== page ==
MOVIE REVIEW | How the West Was Won (1962)

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“About 150 years ago, an idea took shape in the mind of a man named DeWitt Clinton. And in the way Americans have of acting out their dreams, it came to be.”

One of the biggest problems in big budget movies, is the tendency for studios to pile on more. More big name stars, mores special effects and action, more romantic interests, more, more, more. The theory being, if they put enough crap in there, everyone will find a reason to hand over their hard earned at the cinema. 99.9% of the time, this only makes movies worse. The more surface level glitter they throw on there, the more substance has to be taken out to make room. But sometimes, more really is more, and it actually pays off. And it pays off big in How the West Was Won.


Five short stories, following several generations of one family across half a century and an entire continent, the movie opens with Zebulon Prescott (Karl Malden), leading his family from the East Coast, to the new frontier in Illinois. Along the way, they meet and befriend a mountain man, James Stewart as Linus Rawlings. Soon, a Prescott daughter’s in love with him and they’re saving each other from ruthless bandits.

A few years later, the second Prescott daughter, Lilith (Debbie Reynolds) has found herself in St Louis, performing in a dance hall. Not to be outdone by her sister snagging Jimmy Stewart, Lilith catches the eye of professional gambler, Cleve Van Valen (Gregory Peck). From here, How the West Was Won covers the Civil War, the building of the transcontinental railroad, western outlaws and clashes with Native Americans. As each story progresses through time, the Prescott clan progresses on their way across America, all the way to San Francisco.

How the West Was Won is epic movie making in every sense of the word. Just look at some of the names already noted above. Stewart, Reynolds, Malden, Peck. Not to mention Henry Fonda, John Wayne, Eli Wallach, Lee Van Cleef, Robert Preston, and narration by Spencer Tracey. It’s more than an all-star cast. In 1962, it was the all-star cast.

When the opening shot faded in, I was immediately blown away by the wide screen. I thought it was bigger than anything I’d ever seen before. And it turns out, I was right. One of only two movies ever shot in Cinerama, it’s so wide because it was actually shot by three cameras all sitting in a row. Every frame of this movie is three shots, lined up side by side. And nothing fills triple the standard screen width quite like the American West.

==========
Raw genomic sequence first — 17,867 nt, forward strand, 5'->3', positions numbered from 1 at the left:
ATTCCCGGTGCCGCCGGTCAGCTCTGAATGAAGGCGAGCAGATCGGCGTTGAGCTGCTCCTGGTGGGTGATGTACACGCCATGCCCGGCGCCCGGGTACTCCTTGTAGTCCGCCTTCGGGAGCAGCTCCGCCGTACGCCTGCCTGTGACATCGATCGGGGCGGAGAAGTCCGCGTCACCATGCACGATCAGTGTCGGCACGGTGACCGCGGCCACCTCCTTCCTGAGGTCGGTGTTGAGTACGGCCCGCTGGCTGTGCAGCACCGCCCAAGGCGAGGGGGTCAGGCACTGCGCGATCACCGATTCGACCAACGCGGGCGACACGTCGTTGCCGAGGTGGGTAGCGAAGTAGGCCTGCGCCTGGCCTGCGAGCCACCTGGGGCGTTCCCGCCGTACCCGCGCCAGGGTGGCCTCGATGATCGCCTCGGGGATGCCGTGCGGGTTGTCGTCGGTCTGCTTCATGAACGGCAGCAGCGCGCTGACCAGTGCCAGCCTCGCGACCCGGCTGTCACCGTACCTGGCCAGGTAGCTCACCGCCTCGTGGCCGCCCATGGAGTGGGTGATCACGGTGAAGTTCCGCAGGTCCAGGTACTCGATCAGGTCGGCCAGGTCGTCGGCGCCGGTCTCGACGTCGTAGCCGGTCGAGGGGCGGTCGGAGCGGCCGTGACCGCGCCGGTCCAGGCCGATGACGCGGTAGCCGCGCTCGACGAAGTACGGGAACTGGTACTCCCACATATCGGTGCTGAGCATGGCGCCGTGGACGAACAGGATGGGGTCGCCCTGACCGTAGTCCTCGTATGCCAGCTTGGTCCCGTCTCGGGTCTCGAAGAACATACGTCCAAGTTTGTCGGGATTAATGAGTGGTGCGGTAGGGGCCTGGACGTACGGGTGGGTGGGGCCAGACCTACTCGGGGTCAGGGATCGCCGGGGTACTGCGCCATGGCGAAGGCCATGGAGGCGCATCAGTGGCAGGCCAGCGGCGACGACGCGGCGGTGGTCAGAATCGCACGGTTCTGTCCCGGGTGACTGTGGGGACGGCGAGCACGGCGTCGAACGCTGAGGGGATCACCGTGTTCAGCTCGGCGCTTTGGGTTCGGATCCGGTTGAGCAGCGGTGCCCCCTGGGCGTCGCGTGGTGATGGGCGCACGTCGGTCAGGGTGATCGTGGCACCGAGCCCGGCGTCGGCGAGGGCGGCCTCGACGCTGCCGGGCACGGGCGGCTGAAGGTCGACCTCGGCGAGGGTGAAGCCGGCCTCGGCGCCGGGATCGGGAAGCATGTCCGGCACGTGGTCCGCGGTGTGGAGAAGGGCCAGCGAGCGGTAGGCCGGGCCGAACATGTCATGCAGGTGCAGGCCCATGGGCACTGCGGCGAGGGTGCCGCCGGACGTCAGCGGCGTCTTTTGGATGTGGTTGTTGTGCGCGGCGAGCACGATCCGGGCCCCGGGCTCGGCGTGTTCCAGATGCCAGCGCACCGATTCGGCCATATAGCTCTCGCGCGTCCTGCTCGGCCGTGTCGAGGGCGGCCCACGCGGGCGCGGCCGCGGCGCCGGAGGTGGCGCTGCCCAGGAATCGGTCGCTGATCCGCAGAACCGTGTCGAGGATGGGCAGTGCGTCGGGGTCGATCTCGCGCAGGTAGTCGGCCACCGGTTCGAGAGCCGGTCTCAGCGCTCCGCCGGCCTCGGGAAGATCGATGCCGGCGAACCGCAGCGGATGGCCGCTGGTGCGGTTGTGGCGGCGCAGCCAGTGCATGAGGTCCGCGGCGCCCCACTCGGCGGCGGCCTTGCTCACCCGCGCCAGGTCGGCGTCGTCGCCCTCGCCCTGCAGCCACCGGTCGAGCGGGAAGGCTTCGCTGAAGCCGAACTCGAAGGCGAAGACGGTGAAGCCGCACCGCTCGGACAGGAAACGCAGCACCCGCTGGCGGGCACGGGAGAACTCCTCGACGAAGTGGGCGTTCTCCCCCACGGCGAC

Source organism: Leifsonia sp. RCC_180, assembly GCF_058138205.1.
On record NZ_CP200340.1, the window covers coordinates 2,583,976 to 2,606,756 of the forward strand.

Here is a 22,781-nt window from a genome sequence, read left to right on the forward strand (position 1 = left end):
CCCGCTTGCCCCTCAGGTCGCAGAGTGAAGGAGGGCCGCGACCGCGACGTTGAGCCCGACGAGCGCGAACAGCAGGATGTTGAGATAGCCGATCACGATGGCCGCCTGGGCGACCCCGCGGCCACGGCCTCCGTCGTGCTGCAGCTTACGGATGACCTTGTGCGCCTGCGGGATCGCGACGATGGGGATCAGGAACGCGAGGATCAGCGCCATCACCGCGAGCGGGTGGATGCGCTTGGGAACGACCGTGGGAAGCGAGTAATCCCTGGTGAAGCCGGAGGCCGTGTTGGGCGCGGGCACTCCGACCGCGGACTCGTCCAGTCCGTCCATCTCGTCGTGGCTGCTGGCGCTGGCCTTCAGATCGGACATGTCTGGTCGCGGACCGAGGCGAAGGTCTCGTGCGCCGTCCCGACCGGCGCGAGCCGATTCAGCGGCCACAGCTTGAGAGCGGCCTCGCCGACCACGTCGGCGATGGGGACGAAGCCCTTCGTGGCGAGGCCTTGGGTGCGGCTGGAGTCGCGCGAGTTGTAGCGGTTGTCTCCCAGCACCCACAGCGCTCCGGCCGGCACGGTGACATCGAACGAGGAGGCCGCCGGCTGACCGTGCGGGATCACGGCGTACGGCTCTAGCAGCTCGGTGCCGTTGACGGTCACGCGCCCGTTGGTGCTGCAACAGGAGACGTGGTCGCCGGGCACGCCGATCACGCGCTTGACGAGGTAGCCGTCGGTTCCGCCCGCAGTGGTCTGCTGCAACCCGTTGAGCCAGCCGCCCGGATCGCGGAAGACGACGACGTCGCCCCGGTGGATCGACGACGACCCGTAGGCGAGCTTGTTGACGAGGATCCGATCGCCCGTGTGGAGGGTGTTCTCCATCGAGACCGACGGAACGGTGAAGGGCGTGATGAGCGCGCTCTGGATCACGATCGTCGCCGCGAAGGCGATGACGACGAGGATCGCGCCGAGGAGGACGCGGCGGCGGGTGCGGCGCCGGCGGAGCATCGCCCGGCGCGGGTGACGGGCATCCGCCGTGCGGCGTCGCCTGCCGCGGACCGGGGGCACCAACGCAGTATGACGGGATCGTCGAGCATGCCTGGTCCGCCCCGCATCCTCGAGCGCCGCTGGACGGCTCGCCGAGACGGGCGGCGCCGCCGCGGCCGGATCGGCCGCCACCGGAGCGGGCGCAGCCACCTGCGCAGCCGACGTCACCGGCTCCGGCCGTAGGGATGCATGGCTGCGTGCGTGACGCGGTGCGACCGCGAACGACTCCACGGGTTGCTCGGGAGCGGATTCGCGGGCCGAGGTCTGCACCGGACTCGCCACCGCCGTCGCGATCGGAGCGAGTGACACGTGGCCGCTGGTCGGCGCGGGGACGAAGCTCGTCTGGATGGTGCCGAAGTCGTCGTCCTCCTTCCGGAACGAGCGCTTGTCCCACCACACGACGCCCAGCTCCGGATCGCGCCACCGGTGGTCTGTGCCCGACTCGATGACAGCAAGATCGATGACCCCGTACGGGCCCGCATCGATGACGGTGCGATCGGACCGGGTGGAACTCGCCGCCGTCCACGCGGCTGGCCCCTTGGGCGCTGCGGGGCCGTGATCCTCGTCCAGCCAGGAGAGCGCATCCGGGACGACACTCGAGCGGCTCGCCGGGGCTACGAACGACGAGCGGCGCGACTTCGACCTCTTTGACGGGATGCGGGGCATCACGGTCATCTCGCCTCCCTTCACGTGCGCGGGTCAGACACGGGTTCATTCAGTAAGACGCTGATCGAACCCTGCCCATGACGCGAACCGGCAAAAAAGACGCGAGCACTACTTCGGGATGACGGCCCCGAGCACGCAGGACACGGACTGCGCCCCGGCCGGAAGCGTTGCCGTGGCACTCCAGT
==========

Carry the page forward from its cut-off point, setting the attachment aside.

The only dud note in How the West Was Won is its attitude towards Native Americans. You can see it’s trying to be sensitive and was probably pretty progressive in 1963, but it’s more than just a little tin eared in its attitudes by 2014 standards.

But apart from that, it’s a legitimately amazing movie. The massive cast of massive stars, the scope of five films made by three A-list directors, the commitment to the expensive and complicated Cinerama filming process. The studio had to throw a lot at How the West Was Won to make sure it paid off. And it’s the rare occasion where it worked. More really is more.

How the West Was Won
Directed By – John Ford, Henry Hathaway, George Marshall, Richard Thorpe
Written By – James R. Webb

15 thoughts on “MOVIE REVIEW | How the West Was Won (1962)

  1. [“The only dud note in How the West Was Won is its attitude towards Native Americans.”]

    The only dud note? Mind you, I like “HOW THE WEST WAS WON”. But if I must be frank, I find it rather overrated. The movie’s narrative would have suited the television miniseries better. There is a good deal of historical inaccuracies in the film. And the curved wide shots are somewhat disconcerting.

    If “HOW THE WEST WAS WON” has a gem, it is the music. Between Alfred Newman’s score and the 19th century music featured, the movie was a joy to listen to.

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